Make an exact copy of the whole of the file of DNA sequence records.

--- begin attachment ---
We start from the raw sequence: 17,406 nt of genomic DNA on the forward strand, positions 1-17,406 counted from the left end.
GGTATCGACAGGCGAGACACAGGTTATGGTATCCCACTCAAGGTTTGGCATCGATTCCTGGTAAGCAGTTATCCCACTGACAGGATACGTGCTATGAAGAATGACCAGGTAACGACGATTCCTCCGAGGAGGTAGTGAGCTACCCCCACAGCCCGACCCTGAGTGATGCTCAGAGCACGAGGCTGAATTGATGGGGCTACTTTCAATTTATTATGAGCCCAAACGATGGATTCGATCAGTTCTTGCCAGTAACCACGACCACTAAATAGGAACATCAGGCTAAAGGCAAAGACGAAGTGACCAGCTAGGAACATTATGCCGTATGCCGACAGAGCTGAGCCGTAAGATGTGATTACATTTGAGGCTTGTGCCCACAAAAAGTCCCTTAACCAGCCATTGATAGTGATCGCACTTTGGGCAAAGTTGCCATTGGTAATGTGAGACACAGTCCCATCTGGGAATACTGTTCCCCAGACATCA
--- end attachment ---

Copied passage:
We start from the raw sequence: 17,406 nt of genomic DNA on the forward strand, positions 1-17,406 counted from the left end.
GGTATCGACAGGCGAGACACAGGTTATGGTATCCCACTCAAGGTTTGGCATCGATTCCTGGTAAGCAGTTATCCCACTGACAGGATACGTGCTATGAAGAATGACCAGGTAACGACGATTCCTCCGAGGAGGTAGTGAGCTACCCCCACAGCCCGACCCTGAGTGATGCTCAGAGCACGAGGCTGAATTGATGGGGCTACTTTCAATTTATTATGAGCCCAAACGATGGATTCGATCAGTTCTTGCCAGTAACCACGACCACTAAATAGGAACATCAGGCTAAAGGCAAAGACGAAGTGACCAGCTAGGAACATTATGCCGTATGCCGACAGAGCTGAGCCGTAAGATGTGATTACATTTGAGGCTTGTGCCCACAAAAAGTCCCTTAACCAGCCATTGATAGTGATCGCACTTTGGGCAAAGTTGCCATTGGTAATGTGAGACACAGTCCCATCTGGGAATACTGTTCCCCAGACATCA